Freshman Emily Groves has scored 19 goals this season, the most by a player in Marcia Wood’s 10 years as coach of the Freeport field hockey team. Ben McCanna/Staff Photographer

Marcia Wood knew the kids could play. But could the Freeport High field hockey team’s seven freshmen, many of whom were going to need to play big roles,  help the team win?

“That was exactly my thought,” the Falcons’ coach said.

That question has been answered. With freshmen Emily Groves, Reed Proscia, Liza Flower and Lilliana Larochelle flourishing in the forward positions and Lizalyn Boudreau anchoring the midfield, Freeport has become one of Class B South’s hottest teams, winning 8 of 9 games to finish with a 10-3-1 regular-season record.

“I’ve been watching them (for) years and years,” Wood said. “I knew when they got here it was going to be amazing. I just didn’t expect it this soon.”

Freeport’s a prominent example, but this fall freshmen are making a significant impact for several of the top field hockey teams in southern Maine. Cheverus and Biddeford have been boosted by the midfield play of Joey Pompeo and Kayla Magnant. Groves and Thornton Academy’s Martina Prat have become leading scorers. Cape Elizabeth’s Lulu Stoecklein and Scarborough’s Sabrina Ocampo have been playmakers at forward. Gorham’s Annabelle Collier, with five goals, is the Rams’ highest-scoring freshman in years.

With the playoffs set to begin, first-year players could have a hand in deciding who goes on long runs.


“Looking at all the rosters, there are a handful of freshmen that are contributing,” said Cheverus Coach Theresa Arsenault. “I think it’ll be cool to see which of those girls start to stick out.”

Cheverus freshman midfielder Joey Pompeo has two goals and 10 assists. Drew Bonifant photo

Arsenault has a good one in Pompeo. The sister of NCAA Division I players Sophia, a senior at Providence College, and Lucia, a sophomore at Quinnipiac, Pompeo has become one of the leaders of the 14-0 Stags’ lethal midfield game, scoring twice while adding 10 assists.

“She’s big on our transition, from defense to offense. She’s really good at setting up her teammates and distributing the ball,” Arsenault said. “Her stick skills (are good), but her ability to see the field and see her teammates, and her field hockey I.Q. … She doesn’t play like a freshman.”

Arsenault said Pompeo “fit right in” on a Cheverus team that returned 10 of 11 starters. Pompeo wondered if she would.

“I was nervous coming in a little bit as a freshman, wondering how I’d fit in,” she said. “I felt my way into the role, but I’ve played club too my whole life. I’ve always been kind of a playmaker, not really a scorer.”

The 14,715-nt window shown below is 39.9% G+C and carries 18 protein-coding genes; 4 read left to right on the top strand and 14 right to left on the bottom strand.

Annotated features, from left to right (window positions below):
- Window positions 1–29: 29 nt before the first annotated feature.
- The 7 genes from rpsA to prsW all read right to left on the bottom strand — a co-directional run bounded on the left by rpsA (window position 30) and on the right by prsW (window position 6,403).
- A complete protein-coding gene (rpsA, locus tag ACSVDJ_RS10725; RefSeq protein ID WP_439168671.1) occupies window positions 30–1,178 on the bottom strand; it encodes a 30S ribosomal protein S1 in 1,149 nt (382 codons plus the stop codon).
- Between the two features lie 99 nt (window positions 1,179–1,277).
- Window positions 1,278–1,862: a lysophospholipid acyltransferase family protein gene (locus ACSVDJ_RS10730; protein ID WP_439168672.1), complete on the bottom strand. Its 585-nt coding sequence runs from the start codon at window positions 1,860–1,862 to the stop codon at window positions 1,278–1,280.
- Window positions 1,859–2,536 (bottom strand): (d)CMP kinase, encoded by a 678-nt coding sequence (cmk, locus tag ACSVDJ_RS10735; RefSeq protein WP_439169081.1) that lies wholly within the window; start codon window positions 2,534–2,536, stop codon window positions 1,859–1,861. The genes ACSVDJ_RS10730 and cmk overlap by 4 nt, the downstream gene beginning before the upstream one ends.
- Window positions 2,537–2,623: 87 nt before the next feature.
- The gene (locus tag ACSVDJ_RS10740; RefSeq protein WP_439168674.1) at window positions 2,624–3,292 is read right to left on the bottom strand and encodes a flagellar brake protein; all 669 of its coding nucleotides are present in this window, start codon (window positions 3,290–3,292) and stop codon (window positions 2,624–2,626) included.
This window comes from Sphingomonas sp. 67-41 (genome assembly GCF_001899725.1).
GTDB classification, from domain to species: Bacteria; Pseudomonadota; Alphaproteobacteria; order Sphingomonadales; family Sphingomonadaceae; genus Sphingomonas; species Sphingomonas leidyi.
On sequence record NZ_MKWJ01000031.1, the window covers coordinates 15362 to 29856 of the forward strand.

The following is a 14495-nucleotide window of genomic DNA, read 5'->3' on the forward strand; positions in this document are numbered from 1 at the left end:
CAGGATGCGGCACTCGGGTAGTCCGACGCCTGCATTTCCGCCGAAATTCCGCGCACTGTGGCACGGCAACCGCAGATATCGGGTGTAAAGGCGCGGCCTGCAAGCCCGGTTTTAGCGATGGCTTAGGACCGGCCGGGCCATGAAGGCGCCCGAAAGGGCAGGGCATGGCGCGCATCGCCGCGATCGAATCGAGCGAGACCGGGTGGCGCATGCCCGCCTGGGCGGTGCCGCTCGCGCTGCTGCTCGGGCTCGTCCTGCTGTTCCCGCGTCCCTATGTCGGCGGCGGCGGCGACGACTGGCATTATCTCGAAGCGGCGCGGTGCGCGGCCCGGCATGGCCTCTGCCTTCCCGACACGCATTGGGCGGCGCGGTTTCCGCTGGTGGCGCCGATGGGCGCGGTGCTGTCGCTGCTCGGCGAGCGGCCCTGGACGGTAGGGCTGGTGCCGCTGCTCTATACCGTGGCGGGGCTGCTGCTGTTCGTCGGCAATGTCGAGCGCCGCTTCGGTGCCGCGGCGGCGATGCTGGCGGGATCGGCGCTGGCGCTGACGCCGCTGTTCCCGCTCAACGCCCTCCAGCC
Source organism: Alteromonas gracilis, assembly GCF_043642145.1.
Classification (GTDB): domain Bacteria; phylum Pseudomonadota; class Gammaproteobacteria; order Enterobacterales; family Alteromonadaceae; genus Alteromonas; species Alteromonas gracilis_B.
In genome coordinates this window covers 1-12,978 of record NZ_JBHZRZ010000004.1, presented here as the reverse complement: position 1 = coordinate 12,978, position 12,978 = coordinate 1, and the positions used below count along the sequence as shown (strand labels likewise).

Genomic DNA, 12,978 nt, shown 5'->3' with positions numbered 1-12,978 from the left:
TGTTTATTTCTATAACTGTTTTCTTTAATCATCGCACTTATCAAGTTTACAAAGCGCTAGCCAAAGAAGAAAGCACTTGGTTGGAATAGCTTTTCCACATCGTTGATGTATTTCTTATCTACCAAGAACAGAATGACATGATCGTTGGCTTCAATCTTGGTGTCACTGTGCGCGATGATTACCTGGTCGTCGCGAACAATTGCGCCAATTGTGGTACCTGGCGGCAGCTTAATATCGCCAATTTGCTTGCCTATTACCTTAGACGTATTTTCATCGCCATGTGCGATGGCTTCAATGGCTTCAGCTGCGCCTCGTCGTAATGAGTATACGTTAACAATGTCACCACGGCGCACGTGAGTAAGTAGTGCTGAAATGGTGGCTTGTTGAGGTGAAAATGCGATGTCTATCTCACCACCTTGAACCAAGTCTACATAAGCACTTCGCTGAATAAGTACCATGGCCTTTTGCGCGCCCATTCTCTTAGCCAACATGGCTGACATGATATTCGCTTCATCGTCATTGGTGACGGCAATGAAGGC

At Biddeford, Coach Caitlin Tremberth raved about the impact Magnant has had in the midfield. She went through the roles on the team: Cece Keller scores the goals, Ayla Lagasse gets breakaways, Eliza Doyon gets the ball on defense and Kiki Jackson is the “quarterback.”


And Magnant’s role?

“Kayla’s our playmaker, for sure,” she said.

Tremberth compared Magnant’s skills as a freshman to former standout Abby Allen’s freshman year in 2017.

“We’ve been able to put her at the left side, the right side, mid, forward. She can even play some defense, she’s good at every single position,” she said. “Her passes are always smart. It’s a pass to space or it’s a pass to get someone open.”

Magnant, who has three goals and 12 assists, was playing U-16 field hockey this summer at 14 years old.

“The first game, I was obviously nervous to be on the field with great players,” Magnant said. “But right as we stepped on the field, my mindset switched and we connected instantly. I was out there just playing my game with girls I consider family.”


Freeport freshman Lilliana Larochelle works on stick handling during a practice drill on Wednesday. Larochelle, a forward, is one of several freshmen flourishing for the 10-3-1 Falcons. Ben McCanna/Staff Photographer

Cape Elizabeth’s Stoecklein only started playing field hockey three years ago. Now, she’s a major factor for the Capers (12-2), working to set up teammates Grace Gray and Kaitlyn McIntyre from her right forward position.

“She’s sort of that missing piece,” Coach Maura Bisogni said. “It’s her willingness to sometimes not score, but to set up the play or to pull people out so someone else can go in. That selflessness is really important, too.”

Stoecklein, a former soccer player, said the playmaker role has come naturally.

“That’s what I’ve always kind of done. In soccer, I did that, and in lacrosse, I do that,” she said. “I felt pretty comfortable going in that way.”

Freeport’s Groves, meanwhile, has impressed as a finisher with 19 goals this season, the most by a player in Wood’s 10 years as coach.

“(Wood) told me that I was going to play a big role, and the seniors kind of welcomed us in,” Groves said. “I could feel a little bit of pressure going in, and I was a little nervous. But as the season went on, I realized that we were all there to support each other.”


Of all the freshmen Falcons, Groves was the toughest to keep off the score sheet.

“She has that competitive nature. If she’s in front of the goal, she’s going to get it,” Wood said. “Anything in there, she’s constantly keeping at it, keeping her stick on it, pushing through, being aggressive. And she’s got a really good eye for the ball, so she’s in the right place, too, at the right time.”

The playoffs can be a different test. Groves, however, expects the experience to pay off for her and her classmates.

“We worked for our spots,” she said. “I think that we deserve to go far in the playoffs.”

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